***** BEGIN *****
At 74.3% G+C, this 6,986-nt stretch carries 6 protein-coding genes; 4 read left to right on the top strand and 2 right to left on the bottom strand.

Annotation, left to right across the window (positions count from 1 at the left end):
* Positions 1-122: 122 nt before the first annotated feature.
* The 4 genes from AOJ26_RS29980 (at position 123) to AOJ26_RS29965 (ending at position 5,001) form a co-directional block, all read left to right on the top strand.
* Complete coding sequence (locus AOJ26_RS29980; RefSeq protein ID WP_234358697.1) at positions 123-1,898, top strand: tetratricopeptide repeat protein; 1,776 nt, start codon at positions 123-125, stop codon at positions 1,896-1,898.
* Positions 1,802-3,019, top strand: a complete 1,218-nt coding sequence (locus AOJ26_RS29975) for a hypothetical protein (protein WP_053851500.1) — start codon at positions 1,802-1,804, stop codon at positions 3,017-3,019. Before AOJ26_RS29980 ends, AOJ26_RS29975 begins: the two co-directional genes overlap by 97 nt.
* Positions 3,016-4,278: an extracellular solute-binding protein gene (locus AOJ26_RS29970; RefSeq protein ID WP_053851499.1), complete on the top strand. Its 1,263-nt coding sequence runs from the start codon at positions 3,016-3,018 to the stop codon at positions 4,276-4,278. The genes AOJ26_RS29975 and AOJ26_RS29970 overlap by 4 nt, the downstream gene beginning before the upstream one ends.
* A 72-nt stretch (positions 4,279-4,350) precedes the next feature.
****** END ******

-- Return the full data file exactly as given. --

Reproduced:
At 74.3% G+C, this 6,986-nt stretch carries 6 protein-coding genes; 4 read left to right on the top strand and 2 right to left on the bottom strand.

Annotation, left to right across the window (positions count from 1 at the left end):
* Positions 1-122: 122 nt before the first annotated feature.
* The 4 genes from AOJ26_RS29980 (at position 123) to AOJ26_RS29965 (ending at position 5,001) form a co-directional block, all read left to right on the top strand.
* Complete coding sequence (locus AOJ26_RS29980; RefSeq protein ID WP_234358697.1) at positions 123-1,898, top strand: tetratricopeptide repeat protein; 1,776 nt, start codon at positions 123-125, stop codon at positions 1,896-1,898.
* Positions 1,802-3,019, top strand: a complete 1,218-nt coding sequence (locus AOJ26_RS29975) for a hypothetical protein (protein WP_053851500.1) — start codon at positions 1,802-1,804, stop codon at positions 3,017-3,019. Before AOJ26_RS29980 ends, AOJ26_RS29975 begins: the two co-directional genes overlap by 97 nt.
* Positions 3,016-4,278: an extracellular solute-binding protein gene (locus AOJ26_RS29970; RefSeq protein ID WP_053851499.1), complete on the top strand. Its 1,263-nt coding sequence runs from the start codon at positions 3,016-3,018 to the stop codon at positions 4,276-4,278. The genes AOJ26_RS29975 and AOJ26_RS29970 overlap by 4 nt, the downstream gene beginning before the upstream one ends.
* A 72-nt stretch (positions 4,279-4,350) precedes the next feature.